BALDWIN — After nearly 50 years of working on Michigan Avenue in downtown Baldwin at various jobs, Kris Reese Trucks, owner of Gramma’s Treats, recently sold her fudge and doughnut business and is now enjoying retirement.

Trucks, who is the third-generation of her family to live in the Baldwin area, began working downtown two weeks prior to her 14th birthday.

“I talked Al Kagey, who owned Jones’ Ice Cream, into hiring me two weeks before I turned 14, when I was able to get my work permit,” she said. “A lot of my friends had a job and I wanted a job too.”

Trucks then became hired as a waitress at the Village Coffee Shop, where she worked the floor three years. She then worked at Weaver’s Pharmacy.

“My job at Weaver’s Pharmacy was a lot of fun,” she said. “I worked with Nancy Bradford, Bud and Dee Weavers and Steph Kutchinsky. I remember when we literally moved the store across the street where Pandora’s Box now is, by boxing up sections and walking it across.”

She also worked at the Lake County Abstract Office for just under a year.

“I decided office work wasn’t for me. I liked seeing different people everyday,” she said.

In total, Trucks worked at Weaver’s Pharmacy for 13 years and Patti Drugs for 26 years. She also was employed at Crawford’s Market, where the Jerry’s Grocery building is, for two years. There she made fun memories running the bakery and making bread.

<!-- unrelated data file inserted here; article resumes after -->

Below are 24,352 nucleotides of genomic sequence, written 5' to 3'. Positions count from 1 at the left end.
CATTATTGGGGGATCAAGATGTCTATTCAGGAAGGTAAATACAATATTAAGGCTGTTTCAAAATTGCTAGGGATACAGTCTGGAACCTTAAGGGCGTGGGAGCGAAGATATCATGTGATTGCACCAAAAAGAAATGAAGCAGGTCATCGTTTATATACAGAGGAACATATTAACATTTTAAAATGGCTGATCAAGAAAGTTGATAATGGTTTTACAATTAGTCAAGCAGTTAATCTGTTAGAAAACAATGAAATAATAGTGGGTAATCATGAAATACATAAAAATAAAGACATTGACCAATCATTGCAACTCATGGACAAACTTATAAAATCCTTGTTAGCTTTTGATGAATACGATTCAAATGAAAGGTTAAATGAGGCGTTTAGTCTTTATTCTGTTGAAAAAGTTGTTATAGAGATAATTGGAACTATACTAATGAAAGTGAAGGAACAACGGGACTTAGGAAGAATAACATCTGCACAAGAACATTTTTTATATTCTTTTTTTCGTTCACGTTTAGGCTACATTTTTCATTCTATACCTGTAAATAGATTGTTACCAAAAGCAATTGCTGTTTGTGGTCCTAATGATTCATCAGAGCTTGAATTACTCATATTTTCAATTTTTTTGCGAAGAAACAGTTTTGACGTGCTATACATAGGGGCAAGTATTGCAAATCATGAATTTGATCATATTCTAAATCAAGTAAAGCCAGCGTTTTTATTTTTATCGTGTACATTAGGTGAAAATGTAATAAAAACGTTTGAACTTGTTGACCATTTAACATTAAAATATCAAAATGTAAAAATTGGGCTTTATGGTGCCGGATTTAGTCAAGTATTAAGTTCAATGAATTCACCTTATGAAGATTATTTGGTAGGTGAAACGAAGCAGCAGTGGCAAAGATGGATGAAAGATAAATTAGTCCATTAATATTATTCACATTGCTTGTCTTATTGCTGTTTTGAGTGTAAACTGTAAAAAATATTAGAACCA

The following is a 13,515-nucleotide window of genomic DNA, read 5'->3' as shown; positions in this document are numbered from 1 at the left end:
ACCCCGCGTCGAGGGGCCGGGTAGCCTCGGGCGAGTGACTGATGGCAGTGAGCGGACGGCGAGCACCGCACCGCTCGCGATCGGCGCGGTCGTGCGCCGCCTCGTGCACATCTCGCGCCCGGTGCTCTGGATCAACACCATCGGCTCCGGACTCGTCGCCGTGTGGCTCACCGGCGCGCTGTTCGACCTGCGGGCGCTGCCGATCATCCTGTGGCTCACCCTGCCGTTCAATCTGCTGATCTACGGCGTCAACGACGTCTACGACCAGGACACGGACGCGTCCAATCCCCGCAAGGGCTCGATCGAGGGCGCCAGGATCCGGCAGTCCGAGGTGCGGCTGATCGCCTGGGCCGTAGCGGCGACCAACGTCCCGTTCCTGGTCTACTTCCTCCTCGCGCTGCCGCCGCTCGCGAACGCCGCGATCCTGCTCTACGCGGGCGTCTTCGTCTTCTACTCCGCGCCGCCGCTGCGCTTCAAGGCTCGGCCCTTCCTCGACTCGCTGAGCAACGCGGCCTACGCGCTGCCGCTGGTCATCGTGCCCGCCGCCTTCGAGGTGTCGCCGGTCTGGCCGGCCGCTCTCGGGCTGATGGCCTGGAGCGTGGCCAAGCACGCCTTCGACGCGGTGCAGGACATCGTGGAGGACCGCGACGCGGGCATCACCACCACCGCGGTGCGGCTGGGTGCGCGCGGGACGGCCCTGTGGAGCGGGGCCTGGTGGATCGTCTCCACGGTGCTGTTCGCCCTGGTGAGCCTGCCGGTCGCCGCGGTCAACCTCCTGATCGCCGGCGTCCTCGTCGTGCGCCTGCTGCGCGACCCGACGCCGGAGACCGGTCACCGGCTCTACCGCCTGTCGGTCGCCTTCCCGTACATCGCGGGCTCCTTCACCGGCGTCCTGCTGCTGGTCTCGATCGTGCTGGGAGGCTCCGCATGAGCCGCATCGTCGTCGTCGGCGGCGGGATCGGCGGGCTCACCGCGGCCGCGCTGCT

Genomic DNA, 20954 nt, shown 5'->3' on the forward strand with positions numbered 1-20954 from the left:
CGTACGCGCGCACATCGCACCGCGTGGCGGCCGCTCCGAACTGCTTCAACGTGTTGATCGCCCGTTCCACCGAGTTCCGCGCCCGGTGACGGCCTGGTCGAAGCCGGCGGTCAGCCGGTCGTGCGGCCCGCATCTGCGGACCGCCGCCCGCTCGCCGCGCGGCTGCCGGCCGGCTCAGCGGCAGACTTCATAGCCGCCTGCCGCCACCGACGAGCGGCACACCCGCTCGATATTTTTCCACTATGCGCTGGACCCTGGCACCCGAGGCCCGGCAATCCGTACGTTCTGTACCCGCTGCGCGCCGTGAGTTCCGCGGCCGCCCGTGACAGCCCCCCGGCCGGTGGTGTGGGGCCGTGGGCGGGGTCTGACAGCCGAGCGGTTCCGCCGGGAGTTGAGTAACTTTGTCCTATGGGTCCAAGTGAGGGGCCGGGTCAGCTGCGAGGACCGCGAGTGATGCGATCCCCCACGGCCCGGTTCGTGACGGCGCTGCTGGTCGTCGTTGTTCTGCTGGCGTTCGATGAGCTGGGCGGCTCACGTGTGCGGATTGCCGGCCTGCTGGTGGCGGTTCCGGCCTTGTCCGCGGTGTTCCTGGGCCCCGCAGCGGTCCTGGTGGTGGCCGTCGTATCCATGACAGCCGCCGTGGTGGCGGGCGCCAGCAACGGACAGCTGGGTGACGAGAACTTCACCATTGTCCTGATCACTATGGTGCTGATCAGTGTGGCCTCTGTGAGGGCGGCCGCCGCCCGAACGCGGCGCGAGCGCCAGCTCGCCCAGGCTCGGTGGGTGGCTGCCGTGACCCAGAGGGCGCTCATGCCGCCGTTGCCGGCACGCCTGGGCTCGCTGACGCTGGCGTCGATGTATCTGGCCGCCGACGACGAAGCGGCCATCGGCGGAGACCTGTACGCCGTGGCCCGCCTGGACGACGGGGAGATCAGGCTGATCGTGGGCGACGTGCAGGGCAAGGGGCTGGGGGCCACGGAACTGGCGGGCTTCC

Trucks opened her own establishment, Gramma’s Treats, on March 7, 2013, which she sold on Aug. 31. Tourists and locals enjoyed her wide variety of sweet goodies such as fudge, which also was shipped to customers all over. Locals also stopped in to have coffee, donuts and to chat with Trucks. Baylee Randall bought the business, now named B’z Treats, and is continuing to make fudge and doughnuts.

“Working downtown was the best,” Trucks said. “I got to work at a place I knew everybody. I’d like to thank everyone who always stood behind me and supported me no matter what. I made an awful lot of friends and I never met a stranger. I am proud of my town and all the people in it.”

Truck’s son, Casey Owens, is proud of all his mother’s years as part of Baldwin’s business district.

“I am proud of my mom,” he said. “She was so dedicated to her community and never left Main Street since the ‘60s.”